Quality measures are tools that help measure healthcare processes, outcomes, patient perceptions, and organizational systems, with the ability to provide high-quality healthcare. These goals include effective, safe, efficient, patient-centered, equitable, and timely care. Thus, the Centers for Medicare & Medicaid Services (CMS) launched the Chronic Care Management (CCM) program in 2015, compensating providers for time spent managing complex patient conditions beyond the clinic. Understanding the utility, implementation, and trends of CCM may be key to fostering the Quadruple Aim of improving healthcare quality further.
What is CCM?
The CCM program began in 2015 with a set of reimbursement codes so that hospital systems and/or providers may bill for time spent beyond the clinic managing patients with complex conditions.1 This time is often spent outside the clinic, and includes monthly calls with patients in which the providers discuss patient needs, medication use and adherence, preventative services and more.
Analogues of the CCM program include remote patient monitoring (RPM), principal care management (PCM) and transitional care management (TCM) intended for specific use cases in line with out-of-clinic activities that require reimbursement. CCM stands apart in that it requires that a patient must have two or more chronic conditions that will last 12 months or more.2 The list of chronic conditions that meet this criterion is expansive but includes conditions such as diabetes, asthma, arthritis, COPD and depression.3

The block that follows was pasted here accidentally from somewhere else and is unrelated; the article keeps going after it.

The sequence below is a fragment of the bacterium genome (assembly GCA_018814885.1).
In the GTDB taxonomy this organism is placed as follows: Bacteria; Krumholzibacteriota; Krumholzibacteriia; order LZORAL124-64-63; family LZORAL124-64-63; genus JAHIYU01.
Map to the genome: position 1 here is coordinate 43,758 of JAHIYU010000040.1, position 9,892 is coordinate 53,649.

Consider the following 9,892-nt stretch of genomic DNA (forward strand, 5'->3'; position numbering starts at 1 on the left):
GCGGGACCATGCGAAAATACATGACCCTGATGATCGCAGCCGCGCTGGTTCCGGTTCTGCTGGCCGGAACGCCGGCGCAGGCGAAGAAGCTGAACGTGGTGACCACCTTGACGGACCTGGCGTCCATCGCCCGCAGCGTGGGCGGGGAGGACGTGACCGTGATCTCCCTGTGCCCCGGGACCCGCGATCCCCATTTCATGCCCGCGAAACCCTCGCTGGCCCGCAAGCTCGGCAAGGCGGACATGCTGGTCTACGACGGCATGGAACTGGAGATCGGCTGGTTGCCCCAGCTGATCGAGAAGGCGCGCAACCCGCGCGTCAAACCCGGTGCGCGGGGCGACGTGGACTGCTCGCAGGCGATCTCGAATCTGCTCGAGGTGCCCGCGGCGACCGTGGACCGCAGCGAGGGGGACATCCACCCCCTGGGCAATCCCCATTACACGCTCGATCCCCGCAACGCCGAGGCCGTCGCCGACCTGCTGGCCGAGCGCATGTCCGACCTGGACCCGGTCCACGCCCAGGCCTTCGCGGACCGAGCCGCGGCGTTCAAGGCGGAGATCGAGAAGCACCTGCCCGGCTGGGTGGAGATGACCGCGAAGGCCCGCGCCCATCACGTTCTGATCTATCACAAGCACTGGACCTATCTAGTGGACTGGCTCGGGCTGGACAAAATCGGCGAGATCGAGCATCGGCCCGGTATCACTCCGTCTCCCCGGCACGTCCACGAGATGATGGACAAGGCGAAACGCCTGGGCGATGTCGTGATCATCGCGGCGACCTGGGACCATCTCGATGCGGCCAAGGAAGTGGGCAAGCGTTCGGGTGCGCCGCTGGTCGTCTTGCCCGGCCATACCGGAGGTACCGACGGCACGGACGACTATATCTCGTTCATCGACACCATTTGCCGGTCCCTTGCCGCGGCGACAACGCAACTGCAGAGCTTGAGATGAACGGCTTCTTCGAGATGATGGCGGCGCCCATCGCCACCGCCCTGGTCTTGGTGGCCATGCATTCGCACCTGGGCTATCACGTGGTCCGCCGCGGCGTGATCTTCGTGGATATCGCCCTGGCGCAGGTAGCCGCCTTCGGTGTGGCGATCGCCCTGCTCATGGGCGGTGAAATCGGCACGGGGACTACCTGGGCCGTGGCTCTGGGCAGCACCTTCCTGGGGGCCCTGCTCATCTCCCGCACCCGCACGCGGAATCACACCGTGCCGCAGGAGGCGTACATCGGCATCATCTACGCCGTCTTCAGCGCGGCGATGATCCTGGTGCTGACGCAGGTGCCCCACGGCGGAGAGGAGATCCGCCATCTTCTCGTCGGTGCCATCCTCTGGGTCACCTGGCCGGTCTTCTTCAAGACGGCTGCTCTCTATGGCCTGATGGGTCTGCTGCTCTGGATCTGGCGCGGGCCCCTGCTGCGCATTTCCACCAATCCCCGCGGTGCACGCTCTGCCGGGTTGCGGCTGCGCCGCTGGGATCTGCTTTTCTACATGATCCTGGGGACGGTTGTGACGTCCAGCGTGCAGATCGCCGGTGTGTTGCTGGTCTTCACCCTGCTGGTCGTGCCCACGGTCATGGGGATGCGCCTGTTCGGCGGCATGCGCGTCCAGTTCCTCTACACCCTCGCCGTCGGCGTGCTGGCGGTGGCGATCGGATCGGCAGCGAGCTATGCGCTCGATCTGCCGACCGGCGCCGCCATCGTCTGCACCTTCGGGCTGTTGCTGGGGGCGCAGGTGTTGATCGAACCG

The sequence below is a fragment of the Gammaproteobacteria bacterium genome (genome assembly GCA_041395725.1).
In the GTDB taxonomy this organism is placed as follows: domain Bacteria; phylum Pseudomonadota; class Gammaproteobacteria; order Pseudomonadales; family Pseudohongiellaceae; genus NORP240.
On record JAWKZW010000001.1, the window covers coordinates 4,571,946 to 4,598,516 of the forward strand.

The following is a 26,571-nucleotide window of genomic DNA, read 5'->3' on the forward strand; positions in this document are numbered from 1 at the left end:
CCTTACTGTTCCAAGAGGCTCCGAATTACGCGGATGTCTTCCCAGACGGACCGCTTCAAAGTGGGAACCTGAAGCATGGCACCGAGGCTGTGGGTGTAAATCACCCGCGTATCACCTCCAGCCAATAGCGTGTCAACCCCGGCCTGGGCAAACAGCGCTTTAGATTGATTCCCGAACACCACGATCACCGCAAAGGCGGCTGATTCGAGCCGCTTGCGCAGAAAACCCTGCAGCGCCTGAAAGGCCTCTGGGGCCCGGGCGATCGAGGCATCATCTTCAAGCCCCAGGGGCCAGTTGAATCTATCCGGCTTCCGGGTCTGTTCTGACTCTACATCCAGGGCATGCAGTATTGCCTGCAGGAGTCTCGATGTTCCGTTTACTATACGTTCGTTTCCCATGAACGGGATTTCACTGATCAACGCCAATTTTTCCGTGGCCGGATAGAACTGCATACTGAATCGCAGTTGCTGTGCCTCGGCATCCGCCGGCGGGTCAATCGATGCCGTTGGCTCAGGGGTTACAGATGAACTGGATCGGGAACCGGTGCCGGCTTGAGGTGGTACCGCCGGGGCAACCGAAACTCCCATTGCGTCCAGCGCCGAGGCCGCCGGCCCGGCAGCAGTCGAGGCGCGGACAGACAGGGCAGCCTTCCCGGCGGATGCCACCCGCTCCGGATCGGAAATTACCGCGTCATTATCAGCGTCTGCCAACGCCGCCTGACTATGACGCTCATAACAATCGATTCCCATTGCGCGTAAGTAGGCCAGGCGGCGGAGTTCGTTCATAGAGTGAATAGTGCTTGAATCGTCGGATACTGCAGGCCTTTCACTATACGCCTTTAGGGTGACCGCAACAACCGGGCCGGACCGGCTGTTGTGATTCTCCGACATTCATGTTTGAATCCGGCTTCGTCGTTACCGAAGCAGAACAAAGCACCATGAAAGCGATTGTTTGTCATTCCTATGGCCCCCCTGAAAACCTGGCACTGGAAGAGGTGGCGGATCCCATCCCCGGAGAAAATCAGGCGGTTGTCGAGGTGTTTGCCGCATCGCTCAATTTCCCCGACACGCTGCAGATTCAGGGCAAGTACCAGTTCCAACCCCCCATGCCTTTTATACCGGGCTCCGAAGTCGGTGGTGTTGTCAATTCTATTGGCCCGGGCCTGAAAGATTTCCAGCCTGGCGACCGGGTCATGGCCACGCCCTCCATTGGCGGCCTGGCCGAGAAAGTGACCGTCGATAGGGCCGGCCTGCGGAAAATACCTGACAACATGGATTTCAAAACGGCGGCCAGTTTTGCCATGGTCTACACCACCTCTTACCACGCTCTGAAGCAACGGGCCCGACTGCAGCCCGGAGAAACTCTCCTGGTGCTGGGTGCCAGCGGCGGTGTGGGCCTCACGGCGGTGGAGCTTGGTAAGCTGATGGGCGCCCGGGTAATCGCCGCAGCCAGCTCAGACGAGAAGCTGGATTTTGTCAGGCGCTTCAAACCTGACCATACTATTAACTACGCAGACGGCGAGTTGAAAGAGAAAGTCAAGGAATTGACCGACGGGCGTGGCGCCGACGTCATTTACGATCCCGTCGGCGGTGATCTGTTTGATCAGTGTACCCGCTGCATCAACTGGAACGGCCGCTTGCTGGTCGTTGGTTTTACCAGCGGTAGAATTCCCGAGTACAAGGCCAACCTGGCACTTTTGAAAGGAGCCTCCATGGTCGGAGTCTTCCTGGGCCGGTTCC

CCM can help us achieve the Quadruple Aim in healthcare of improving the patient experience, improving population health, reducing costs, and improving the lives of healthcare providers and staff. Quality measures can be better attained on CCM calls by instating standard orders for screenings such as mammograms, colorectal cancer screening and bone density screening. Revenue generation in the form of incentives can also be attained, helping healthcare entities achieve quality measures and potential further income generation.